Overwatering can be as damaging as under watering. Be sure that the area surrounding your plant does not become a water-holding bog and that there is adequate drainage to move excess water away from the plant.
Mulching - Apply a 2-4 inch layer of shredded bark, compost or other organic mulch around your plants to promote moisture retention, maintain even soil temperatures, and to discourage weed growth.
Weeding - Keep the area around your plants free of weeds. Weeds compete with other plants for food, water and light. Walk around the garden periodically and pull weeds, including the roots, as soon as you see them.
Grooming - To maintain a topiary shape you will need to prune the plant. This plant will tolerate severe pruning. The best time to prune is after a burst of growth. Once your new plant begins to put more leaves on the dense mounds, you should wait until it fills out to the size you want and then prune away. We suggest you prune in mid-summer and then in late fall so your plant will be tidy through the winter. In the spring, let the new growth begin before pruning unless you have leaf material that is brown.
Keep the growth off the trunk for the first year, as this will cause the bark to callous up and additional shoot growth will be minimal, keeping the shape you desire with less work!.
Feeding - Feed your plants once every 2-3 weeks during the growing season with a water-soluble fertilizer such as Cottage Farms' Carefree Bud-N-Flower Booster. Discontinue feeding after September 1st so your plants can harden off for winter dormancy. Resume fertilizing when new growth appears in the spring.
Winterizing - Winter hardy only in zone 10. In zones cooler than 10 (3-9), plant should be grown in containers and moved to a protected area (somewhere that doesn't freeze) before the first frost in your area.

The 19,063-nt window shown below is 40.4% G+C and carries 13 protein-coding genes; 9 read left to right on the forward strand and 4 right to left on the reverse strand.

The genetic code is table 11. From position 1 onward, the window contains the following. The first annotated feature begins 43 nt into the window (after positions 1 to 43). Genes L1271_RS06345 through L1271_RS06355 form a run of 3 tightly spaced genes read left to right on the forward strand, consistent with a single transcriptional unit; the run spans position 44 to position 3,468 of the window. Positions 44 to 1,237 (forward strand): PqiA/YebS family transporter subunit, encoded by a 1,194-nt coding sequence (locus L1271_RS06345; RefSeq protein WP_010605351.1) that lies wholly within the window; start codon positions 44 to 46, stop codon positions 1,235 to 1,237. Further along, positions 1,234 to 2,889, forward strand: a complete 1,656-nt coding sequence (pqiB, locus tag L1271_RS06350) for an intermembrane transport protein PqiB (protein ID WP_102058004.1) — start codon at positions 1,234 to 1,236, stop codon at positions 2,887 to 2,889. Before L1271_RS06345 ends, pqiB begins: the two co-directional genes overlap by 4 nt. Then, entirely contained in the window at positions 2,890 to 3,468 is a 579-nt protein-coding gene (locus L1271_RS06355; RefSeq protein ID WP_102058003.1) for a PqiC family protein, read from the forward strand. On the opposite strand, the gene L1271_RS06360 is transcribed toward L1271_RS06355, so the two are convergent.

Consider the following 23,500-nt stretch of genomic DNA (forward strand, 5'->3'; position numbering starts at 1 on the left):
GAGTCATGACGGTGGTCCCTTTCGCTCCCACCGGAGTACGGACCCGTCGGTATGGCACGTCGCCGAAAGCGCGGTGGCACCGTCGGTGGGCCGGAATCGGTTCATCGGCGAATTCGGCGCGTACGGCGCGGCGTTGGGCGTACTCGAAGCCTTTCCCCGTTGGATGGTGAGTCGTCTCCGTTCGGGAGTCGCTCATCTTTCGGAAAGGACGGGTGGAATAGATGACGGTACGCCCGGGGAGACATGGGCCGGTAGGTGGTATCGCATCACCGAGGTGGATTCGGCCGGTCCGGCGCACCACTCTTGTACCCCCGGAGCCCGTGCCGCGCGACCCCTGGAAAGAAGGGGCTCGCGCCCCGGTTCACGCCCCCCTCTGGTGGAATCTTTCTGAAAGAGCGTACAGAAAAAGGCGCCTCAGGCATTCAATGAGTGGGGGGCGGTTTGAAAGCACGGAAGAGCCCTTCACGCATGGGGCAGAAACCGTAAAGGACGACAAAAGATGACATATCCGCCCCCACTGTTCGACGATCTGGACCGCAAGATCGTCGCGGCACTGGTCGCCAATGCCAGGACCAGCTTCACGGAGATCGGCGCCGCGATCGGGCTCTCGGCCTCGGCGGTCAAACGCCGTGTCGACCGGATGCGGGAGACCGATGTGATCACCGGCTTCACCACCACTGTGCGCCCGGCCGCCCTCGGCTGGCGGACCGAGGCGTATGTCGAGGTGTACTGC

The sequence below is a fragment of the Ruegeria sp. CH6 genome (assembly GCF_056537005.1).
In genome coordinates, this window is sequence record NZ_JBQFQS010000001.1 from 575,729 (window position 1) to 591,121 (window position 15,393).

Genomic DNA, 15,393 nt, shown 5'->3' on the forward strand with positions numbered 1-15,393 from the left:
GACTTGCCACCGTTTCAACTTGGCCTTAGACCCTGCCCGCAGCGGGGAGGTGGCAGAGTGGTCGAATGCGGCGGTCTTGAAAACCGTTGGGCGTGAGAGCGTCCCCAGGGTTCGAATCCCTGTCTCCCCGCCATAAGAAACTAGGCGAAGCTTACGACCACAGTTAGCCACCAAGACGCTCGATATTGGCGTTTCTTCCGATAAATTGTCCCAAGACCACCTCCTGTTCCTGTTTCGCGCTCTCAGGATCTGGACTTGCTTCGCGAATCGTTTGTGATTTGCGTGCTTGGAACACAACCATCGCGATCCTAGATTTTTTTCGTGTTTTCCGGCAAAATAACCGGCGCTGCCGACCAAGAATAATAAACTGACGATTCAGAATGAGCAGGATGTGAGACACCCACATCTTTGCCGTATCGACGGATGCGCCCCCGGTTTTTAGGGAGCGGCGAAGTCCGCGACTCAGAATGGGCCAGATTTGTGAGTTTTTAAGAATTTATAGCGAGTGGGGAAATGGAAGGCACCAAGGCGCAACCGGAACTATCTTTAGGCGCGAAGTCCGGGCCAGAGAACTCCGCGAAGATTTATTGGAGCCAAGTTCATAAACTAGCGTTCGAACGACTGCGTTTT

When you bring your plant indoors for the winter, select a room that is bright, preferably one with a southern exposure. Indoors, plants tend to dry out from lack of humidity; however, this does not mean to water them daily. Bathrooms, especially those with a southern exposure, will provide a naturally humid environment for your plants.
If you place your plant in any other room, you can boost the humidity level around your plant by filling a shallow tray with gravel and water then placing the pot in the tray. The water level should be slightly below the gravel so that the pot is not submerged in the water. You may also use a spray bottle to mist the plant with water once a week.
All other watering and feeding indoors should be reduced significantly. Do not over water or allow your plants to sit in water. Follow these simple steps and remove unsightly or dead growth over the winter to extend your plant’s performance.
In the spring when temperatures begin to rise, ease the plant into a full watering schedule and move back outdoors for the summer.
CAUTION: Not all plant material is edible. Though most plants are harmless, some contain toxic substances which can cause headaches, nausea, dizziness, or other discomforts. As a general rule, only known food products should be eaten. In case of ingestion, please contact your local poison control center at once and advise them of the plant ingested. Keep out of reach of children.